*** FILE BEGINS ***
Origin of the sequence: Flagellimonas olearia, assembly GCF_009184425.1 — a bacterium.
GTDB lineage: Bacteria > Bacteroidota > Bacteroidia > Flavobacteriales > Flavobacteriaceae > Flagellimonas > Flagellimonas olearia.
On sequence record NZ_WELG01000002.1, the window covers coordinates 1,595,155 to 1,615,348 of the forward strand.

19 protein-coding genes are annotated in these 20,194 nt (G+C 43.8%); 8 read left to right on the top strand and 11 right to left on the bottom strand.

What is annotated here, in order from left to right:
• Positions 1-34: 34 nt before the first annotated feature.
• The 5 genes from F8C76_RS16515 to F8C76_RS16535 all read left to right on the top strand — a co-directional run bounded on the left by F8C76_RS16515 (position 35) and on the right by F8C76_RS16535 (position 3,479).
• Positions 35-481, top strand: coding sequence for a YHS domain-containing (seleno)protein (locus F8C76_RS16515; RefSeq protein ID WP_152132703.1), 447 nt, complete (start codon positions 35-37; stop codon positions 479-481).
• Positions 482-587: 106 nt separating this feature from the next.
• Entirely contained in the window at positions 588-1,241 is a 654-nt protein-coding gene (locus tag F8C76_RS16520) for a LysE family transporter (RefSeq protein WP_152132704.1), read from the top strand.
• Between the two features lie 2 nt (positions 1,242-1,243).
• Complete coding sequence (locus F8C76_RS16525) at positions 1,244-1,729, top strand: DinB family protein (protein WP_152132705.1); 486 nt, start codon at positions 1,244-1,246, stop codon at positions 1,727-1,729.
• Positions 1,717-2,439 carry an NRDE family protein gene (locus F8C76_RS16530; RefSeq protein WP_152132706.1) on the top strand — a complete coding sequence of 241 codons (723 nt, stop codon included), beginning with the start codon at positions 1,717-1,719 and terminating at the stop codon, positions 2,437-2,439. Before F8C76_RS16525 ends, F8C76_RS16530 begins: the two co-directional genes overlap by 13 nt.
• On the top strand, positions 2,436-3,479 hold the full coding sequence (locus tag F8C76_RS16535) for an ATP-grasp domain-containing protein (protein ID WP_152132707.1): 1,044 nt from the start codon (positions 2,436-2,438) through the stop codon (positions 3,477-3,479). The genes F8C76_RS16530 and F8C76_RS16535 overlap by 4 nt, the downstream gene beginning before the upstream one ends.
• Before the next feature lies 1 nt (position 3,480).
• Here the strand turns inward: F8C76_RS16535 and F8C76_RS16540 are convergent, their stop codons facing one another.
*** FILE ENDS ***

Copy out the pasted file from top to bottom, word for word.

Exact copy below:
Origin of the sequence: Flagellimonas olearia, assembly GCF_009184425.1 — a bacterium.
GTDB lineage: Bacteria > Bacteroidota > Bacteroidia > Flavobacteriales > Flavobacteriaceae > Flagellimonas > Flagellimonas olearia.
On sequence record NZ_WELG01000002.1, the window covers coordinates 1,595,155 to 1,615,348 of the forward strand.

19 protein-coding genes are annotated in these 20,194 nt (G+C 43.8%); 8 read left to right on the top strand and 11 right to left on the bottom strand.

What is annotated here, in order from left to right:
• Positions 1-34: 34 nt before the first annotated feature.
• The 5 genes from F8C76_RS16515 to F8C76_RS16535 all read left to right on the top strand — a co-directional run bounded on the left by F8C76_RS16515 (position 35) and on the right by F8C76_RS16535 (position 3,479).
• Positions 35-481, top strand: coding sequence for a YHS domain-containing (seleno)protein (locus F8C76_RS16515; RefSeq protein ID WP_152132703.1), 447 nt, complete (start codon positions 35-37; stop codon positions 479-481).
• Positions 482-587: 106 nt separating this feature from the next.
• Entirely contained in the window at positions 588-1,241 is a 654-nt protein-coding gene (locus tag F8C76_RS16520) for a LysE family transporter (RefSeq protein WP_152132704.1), read from the top strand.
• Between the two features lie 2 nt (positions 1,242-1,243).
• Complete coding sequence (locus F8C76_RS16525) at positions 1,244-1,729, top strand: DinB family protein (protein WP_152132705.1); 486 nt, start codon at positions 1,244-1,246, stop codon at positions 1,727-1,729.
• Positions 1,717-2,439 carry an NRDE family protein gene (locus F8C76_RS16530; RefSeq protein WP_152132706.1) on the top strand — a complete coding sequence of 241 codons (723 nt, stop codon included), beginning with the start codon at positions 1,717-1,719 and terminating at the stop codon, positions 2,437-2,439. Before F8C76_RS16525 ends, F8C76_RS16530 begins: the two co-directional genes overlap by 13 nt.
• On the top strand, positions 2,436-3,479 hold the full coding sequence (locus tag F8C76_RS16535) for an ATP-grasp domain-containing protein (protein ID WP_152132707.1): 1,044 nt from the start codon (positions 2,436-2,438) through the stop codon (positions 3,477-3,479). The genes F8C76_RS16530 and F8C76_RS16535 overlap by 4 nt, the downstream gene beginning before the upstream one ends.
• Before the next feature lies 1 nt (position 3,480).
• Here the strand turns inward: F8C76_RS16535 and F8C76_RS16540 are convergent, their stop codons facing one another.